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  • The Subtle Revolution: Poets of the "Old Schools" during Late Qing and Early Republican China
  • Ban Wang (bio)
Jon Kowallis . The Subtle Revolution: Poets of the "Old Schools" during Late Qing and Early Republican China. Berkeley: Institute of East Asian Studies, University of California, 2006. vii, 299 pp. Paperback $20.00, ISBN 1–55729–083–0.

What is deemed old in Chinese culture tends to have a tenacious, enduring lease of life in the midst of the new. Classic style poetry is one such example. Despite Liang Qichao's call for a revolution in poetry in 1899 and the rise of vernacular, modernist poetry in the May Fourth New Culture, classical poetry has persisted in ebb and flow in twentieth-century China. Even during the most radical, revolutionary upheavals and movements, classical poetry often shared the public stage with new-fangled slogans, donned the mantle of revolutionary rhetoric. Jon Kowallis' book offers a good example of the messy intertwining of the old with the new in the innovations of classical poetry in the late Qing period. Here are two telling instances. In contemplating natural sights such as a snowfall or Mt. Wushan, late Qing poets, such as Yi Shunding, may imbue their lines with a profound sense of loss and uncertainty. This melancholy streak may imply a yearning for a different China at the end of the imperial era: the familiar sights in nature are there, [End Page 491] yet are also drained of their sense and vitality. They are mere vehicles for an idea. The poem "Swimming" by Mao Zedong, while enacting the same genre of natural contemplation, extols humans' conquest of nature by collective, organized efforts, a Faustian endeavor of modern progress and technology. In these two instances, what is modern and what is traditional? Ancient poets could arguably be more modern or even modernist, because they are riddled by the unmistakable signs of alienation, existential self-doubt, and loss in the face of bewildering change. Yet is not the socialist conquest of nature or remodeling of humans also a dynamically modern, Faustian undertaking? Or is it as old as the motive that compelled the Qin emperor to build the Great Wall? Jon Kowallis rightly focuses on the real problem to be tackled in this messy issue: it is a matter of "where exactly to locate the challenge of the era and how to 'man oneself to face it'" (Kowallis quoting from Emerson, p. 152). Due to its ambiguous status, classical poetry has been a nodal point for studying the persistence of the past in the new or the emergence of the new in the old, and in Kowallis' hand, this becomes how poets deployed the traditional resources in coping with challenges of their time, transcending the conventional divide of the modern and ancient. Kowallis has done an admirable, meticulous job in giving an account of subtle changes astir in late Qing classical style poetry: how it pried itself from the old shell yet still kept its authentic spirit.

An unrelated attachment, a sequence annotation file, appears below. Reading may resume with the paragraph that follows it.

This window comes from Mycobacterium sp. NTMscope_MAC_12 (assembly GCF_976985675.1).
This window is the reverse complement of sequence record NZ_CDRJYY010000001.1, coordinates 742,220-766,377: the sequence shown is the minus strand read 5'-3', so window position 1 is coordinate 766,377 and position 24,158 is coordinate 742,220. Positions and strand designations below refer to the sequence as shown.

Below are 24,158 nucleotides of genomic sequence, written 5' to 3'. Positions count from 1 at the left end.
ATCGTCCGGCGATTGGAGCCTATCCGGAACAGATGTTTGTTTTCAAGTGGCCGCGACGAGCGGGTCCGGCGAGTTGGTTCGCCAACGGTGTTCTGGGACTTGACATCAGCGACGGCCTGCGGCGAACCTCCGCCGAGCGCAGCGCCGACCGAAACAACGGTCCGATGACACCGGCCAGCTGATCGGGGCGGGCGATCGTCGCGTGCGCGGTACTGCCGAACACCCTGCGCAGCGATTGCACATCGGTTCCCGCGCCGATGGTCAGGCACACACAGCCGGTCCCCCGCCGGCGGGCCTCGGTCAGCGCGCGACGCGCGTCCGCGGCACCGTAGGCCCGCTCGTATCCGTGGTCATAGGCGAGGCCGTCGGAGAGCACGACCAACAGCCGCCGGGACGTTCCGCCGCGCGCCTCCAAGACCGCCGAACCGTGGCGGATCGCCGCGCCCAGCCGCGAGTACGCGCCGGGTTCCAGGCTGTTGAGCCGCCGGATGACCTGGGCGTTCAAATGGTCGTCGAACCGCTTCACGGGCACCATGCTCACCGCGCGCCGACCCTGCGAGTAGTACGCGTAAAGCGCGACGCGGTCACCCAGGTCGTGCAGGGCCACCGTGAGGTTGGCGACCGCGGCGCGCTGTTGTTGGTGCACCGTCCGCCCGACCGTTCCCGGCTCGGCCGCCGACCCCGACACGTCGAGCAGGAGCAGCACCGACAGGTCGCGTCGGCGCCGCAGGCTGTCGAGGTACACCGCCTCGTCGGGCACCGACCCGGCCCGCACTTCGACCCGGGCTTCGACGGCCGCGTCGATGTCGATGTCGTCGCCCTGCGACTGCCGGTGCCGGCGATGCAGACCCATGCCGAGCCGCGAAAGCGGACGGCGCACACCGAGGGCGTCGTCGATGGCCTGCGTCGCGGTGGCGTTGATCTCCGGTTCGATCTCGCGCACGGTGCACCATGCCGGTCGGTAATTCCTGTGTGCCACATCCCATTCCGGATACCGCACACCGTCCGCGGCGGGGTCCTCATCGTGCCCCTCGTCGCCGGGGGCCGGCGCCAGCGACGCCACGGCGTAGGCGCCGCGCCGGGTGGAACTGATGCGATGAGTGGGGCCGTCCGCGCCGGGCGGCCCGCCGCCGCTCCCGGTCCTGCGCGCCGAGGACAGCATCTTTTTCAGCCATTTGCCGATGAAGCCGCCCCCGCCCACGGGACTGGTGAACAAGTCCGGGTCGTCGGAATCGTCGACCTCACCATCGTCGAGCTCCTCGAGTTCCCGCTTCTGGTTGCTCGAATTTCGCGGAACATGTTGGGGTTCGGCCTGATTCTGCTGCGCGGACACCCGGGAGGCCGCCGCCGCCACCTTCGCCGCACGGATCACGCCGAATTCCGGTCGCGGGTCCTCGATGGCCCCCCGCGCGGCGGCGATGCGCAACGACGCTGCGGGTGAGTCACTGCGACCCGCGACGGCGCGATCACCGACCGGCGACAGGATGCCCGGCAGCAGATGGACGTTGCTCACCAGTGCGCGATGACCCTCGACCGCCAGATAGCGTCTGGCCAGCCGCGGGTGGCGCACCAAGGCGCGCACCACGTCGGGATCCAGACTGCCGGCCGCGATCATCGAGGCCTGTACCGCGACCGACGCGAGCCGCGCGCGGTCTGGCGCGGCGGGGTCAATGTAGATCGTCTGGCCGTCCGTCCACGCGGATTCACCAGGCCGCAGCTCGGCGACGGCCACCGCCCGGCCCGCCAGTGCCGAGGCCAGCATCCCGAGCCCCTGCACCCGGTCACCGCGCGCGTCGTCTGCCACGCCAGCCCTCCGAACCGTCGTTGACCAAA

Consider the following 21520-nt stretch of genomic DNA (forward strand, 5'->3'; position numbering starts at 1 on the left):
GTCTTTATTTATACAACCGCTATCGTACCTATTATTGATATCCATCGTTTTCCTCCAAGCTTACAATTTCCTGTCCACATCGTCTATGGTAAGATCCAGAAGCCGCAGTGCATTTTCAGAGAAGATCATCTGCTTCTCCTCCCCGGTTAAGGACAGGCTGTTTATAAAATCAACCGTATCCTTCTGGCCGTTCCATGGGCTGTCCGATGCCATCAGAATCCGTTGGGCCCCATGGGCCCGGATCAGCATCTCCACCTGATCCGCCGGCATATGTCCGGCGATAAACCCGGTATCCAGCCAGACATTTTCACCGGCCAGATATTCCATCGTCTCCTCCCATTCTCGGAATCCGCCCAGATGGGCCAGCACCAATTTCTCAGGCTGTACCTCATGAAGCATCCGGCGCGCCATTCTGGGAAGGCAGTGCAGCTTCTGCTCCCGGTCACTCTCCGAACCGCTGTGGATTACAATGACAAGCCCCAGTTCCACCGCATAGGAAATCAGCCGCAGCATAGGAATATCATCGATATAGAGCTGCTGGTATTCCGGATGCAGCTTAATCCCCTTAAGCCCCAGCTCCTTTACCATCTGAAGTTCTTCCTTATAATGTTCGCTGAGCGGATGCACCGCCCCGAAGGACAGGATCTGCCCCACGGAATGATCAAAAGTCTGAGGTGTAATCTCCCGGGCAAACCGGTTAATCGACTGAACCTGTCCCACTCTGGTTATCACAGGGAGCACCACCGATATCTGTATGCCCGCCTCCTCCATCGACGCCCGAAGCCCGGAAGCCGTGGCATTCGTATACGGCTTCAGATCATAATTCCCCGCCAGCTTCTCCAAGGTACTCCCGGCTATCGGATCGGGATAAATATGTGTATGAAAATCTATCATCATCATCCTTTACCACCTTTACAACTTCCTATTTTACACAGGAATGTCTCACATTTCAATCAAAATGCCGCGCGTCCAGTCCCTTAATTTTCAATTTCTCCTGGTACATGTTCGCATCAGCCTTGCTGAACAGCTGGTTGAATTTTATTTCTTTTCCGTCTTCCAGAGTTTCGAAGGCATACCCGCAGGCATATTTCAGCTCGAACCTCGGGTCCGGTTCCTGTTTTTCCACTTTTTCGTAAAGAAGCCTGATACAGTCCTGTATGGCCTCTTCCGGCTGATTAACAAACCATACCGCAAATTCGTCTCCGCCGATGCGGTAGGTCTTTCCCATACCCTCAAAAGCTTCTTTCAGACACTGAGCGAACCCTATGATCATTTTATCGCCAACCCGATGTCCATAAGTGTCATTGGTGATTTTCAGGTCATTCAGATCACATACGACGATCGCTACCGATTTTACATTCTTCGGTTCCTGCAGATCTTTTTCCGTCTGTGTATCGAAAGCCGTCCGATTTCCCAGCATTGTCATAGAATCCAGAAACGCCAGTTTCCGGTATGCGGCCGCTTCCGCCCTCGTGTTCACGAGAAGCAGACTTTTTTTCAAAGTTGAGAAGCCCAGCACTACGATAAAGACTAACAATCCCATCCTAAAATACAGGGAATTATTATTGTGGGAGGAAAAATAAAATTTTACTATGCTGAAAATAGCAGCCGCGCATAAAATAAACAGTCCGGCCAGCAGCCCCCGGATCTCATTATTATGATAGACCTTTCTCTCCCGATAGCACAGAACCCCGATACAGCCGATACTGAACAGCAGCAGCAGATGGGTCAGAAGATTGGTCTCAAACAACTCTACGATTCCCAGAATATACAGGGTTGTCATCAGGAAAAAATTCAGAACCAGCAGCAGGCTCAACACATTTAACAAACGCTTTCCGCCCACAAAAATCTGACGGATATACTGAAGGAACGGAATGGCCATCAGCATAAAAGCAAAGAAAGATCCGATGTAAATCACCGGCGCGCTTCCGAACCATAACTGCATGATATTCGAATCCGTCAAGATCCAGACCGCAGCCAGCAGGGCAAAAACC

China is known as the kingdom of poetry, but conventional literary history sees this kingdom declining since its apex in Tang and Song. This book attempts to modify an accepted interpretation of the poetic culture of the Ming and Qing. The Ming and Qing dynasties saw a time of chaos, conformity, and repression; in learning and culture, there was empirical and hairsplitting scholarship. The overall social trend was marked by a steady decline of the Confucian ethico-political order, hence the view that Ming and Qing poets "are essentially little better than a pathetic group of misguided literary alchemists, searching in vain for a philosopher's stone to lead them to the muse denied them by their own benighted condition" (p. 10). It is a fallacy, however, to write off a vast body of poetry produced during the Qing. To compound this bias, scholarly attention has been directed to the rise of the novel and drama, as these genres were presumably enmeshed in the social and political changes of the time. Somehow poetry could manage to stay aloof from cataclysmic events. There is also the view that the poetry of the Qing lacks a clear identity and...